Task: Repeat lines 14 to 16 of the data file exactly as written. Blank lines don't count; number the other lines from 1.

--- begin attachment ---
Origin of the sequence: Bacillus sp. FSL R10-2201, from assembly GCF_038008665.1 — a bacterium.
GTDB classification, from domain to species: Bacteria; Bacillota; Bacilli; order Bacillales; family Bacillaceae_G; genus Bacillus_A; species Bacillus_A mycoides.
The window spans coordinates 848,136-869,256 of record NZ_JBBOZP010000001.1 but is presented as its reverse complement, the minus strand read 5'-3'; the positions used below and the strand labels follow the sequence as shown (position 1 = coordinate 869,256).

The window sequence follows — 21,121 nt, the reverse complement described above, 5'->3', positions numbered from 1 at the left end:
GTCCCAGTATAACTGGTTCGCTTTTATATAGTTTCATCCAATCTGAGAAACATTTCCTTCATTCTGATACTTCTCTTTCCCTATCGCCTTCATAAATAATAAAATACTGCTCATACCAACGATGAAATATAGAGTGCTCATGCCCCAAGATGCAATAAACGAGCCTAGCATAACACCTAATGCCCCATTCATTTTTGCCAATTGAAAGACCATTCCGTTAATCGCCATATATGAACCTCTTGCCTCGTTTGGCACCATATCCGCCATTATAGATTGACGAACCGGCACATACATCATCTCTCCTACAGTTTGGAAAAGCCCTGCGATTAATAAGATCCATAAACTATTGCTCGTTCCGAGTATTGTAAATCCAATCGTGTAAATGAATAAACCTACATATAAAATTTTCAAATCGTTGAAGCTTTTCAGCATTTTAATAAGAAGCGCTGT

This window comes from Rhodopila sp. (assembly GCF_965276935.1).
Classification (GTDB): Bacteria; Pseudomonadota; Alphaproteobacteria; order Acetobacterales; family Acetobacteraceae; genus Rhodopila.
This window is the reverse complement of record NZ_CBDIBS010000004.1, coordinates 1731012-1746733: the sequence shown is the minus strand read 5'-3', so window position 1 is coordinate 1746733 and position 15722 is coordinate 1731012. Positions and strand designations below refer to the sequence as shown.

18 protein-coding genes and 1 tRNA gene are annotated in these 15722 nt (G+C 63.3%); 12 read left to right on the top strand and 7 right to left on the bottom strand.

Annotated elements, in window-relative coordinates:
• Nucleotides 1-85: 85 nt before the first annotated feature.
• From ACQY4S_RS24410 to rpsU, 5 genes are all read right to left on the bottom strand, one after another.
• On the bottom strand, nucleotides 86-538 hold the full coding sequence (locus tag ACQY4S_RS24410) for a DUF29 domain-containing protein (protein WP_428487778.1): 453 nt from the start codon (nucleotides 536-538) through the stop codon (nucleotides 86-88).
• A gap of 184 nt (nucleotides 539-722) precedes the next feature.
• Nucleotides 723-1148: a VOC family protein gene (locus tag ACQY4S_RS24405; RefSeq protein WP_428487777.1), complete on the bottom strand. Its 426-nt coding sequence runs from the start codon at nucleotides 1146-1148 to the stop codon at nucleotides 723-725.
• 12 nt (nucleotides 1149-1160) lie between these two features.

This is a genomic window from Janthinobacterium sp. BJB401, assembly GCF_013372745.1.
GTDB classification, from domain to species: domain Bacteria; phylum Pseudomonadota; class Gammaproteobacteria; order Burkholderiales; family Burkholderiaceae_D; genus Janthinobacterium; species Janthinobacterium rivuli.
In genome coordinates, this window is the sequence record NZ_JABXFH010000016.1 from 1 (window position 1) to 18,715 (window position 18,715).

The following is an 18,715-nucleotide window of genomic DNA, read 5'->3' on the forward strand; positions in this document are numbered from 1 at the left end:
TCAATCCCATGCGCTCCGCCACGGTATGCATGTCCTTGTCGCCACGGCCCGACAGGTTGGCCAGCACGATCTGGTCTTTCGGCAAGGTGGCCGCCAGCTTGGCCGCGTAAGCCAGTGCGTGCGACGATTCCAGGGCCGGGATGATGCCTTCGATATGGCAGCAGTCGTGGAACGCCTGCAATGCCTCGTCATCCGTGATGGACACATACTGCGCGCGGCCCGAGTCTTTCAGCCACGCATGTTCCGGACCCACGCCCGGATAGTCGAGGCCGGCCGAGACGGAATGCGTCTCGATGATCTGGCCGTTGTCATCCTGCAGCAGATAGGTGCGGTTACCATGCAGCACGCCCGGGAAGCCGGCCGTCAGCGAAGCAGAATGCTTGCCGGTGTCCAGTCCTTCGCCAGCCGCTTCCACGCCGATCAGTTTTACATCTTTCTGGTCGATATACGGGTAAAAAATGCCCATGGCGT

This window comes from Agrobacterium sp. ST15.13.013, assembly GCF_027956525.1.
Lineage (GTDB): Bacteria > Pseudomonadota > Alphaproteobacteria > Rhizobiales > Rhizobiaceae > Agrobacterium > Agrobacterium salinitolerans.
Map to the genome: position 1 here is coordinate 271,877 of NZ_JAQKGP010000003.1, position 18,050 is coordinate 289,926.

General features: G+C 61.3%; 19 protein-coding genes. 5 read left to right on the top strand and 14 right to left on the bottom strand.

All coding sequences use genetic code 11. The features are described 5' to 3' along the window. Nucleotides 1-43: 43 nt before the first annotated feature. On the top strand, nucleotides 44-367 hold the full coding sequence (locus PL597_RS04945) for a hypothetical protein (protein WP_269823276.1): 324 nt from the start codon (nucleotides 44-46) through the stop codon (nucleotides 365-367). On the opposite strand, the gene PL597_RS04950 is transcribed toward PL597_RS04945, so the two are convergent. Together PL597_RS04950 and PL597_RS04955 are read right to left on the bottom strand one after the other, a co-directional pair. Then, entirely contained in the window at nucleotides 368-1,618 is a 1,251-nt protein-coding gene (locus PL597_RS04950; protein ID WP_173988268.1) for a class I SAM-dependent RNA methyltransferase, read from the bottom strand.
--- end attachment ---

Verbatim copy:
• A gap of 184 nt (nucleotides 539-722) precedes the next feature.
• Nucleotides 723-1148: a VOC family protein gene (locus tag ACQY4S_RS24405; RefSeq protein WP_428487777.1), complete on the bottom strand. Its 426-nt coding sequence runs from the start codon at nucleotides 1146-1148 to the stop codon at nucleotides 723-725.
• 12 nt (nucleotides 1149-1160) lie between these two features.